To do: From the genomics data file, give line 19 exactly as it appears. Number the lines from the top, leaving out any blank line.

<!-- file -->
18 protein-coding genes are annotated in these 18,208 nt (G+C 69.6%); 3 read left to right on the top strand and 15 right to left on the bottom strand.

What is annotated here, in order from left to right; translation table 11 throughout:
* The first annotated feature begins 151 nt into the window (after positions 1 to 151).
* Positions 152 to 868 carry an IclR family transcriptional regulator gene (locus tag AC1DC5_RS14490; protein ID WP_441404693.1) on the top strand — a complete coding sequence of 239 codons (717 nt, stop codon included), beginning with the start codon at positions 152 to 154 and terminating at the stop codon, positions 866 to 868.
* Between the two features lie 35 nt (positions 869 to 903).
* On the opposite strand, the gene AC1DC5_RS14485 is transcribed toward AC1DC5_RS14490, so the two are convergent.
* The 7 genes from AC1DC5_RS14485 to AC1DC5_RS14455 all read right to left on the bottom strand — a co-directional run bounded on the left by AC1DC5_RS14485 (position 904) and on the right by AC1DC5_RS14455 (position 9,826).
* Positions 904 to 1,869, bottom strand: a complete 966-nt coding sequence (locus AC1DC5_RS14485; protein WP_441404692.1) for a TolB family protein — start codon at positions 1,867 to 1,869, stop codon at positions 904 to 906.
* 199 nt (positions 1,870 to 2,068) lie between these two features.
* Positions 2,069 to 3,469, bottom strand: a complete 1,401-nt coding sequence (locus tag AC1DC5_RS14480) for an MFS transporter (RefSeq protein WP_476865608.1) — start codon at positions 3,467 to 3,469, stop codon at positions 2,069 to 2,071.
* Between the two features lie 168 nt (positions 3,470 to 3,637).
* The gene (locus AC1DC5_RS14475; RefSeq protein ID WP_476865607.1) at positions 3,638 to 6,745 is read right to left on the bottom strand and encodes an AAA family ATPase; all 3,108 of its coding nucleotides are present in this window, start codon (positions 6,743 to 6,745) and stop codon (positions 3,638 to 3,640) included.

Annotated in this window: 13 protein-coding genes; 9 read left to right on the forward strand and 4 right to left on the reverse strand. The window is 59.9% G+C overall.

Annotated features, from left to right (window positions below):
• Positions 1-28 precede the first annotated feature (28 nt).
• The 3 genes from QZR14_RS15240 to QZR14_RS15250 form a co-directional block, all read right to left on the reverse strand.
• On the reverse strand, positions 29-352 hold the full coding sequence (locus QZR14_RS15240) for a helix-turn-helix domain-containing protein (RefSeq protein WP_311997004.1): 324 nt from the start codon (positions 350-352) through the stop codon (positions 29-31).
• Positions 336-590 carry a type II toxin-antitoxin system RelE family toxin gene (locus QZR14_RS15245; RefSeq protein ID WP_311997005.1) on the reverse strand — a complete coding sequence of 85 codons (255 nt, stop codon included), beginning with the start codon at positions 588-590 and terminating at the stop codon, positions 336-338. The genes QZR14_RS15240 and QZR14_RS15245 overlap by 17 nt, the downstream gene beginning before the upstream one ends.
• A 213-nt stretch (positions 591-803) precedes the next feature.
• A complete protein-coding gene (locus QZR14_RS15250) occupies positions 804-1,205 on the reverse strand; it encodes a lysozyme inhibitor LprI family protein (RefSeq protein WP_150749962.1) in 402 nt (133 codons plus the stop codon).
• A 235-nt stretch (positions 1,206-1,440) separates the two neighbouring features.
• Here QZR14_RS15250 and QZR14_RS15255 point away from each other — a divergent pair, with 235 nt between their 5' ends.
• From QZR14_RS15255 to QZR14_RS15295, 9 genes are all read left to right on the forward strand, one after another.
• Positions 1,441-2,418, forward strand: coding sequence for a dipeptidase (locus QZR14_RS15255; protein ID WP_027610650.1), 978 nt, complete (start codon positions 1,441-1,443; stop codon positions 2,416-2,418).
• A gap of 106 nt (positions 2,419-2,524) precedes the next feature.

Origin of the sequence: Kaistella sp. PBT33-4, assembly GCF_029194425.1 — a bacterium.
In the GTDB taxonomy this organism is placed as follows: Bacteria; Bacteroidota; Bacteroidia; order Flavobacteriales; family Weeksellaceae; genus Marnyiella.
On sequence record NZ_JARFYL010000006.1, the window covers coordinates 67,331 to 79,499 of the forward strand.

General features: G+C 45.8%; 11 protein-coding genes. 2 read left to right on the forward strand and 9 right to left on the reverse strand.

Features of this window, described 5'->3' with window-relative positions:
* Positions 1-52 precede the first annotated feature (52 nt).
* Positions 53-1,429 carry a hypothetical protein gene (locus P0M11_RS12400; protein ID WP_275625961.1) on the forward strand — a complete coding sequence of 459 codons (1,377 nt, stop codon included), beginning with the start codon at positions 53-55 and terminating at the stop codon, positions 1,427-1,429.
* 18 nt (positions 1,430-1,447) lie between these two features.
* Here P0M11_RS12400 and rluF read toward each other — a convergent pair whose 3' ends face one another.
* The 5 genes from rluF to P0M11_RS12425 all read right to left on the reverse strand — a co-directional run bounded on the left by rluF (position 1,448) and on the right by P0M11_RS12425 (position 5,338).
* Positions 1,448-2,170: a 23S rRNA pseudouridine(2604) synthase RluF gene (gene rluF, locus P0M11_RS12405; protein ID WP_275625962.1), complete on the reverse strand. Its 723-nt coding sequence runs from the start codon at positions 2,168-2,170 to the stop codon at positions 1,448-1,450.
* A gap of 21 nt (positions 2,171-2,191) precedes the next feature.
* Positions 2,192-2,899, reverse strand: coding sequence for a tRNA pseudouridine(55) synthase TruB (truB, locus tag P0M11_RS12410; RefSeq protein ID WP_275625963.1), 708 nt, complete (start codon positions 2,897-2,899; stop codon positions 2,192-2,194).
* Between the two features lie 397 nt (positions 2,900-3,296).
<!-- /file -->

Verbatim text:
• A 213-nt stretch (positions 591-803) precedes the next feature.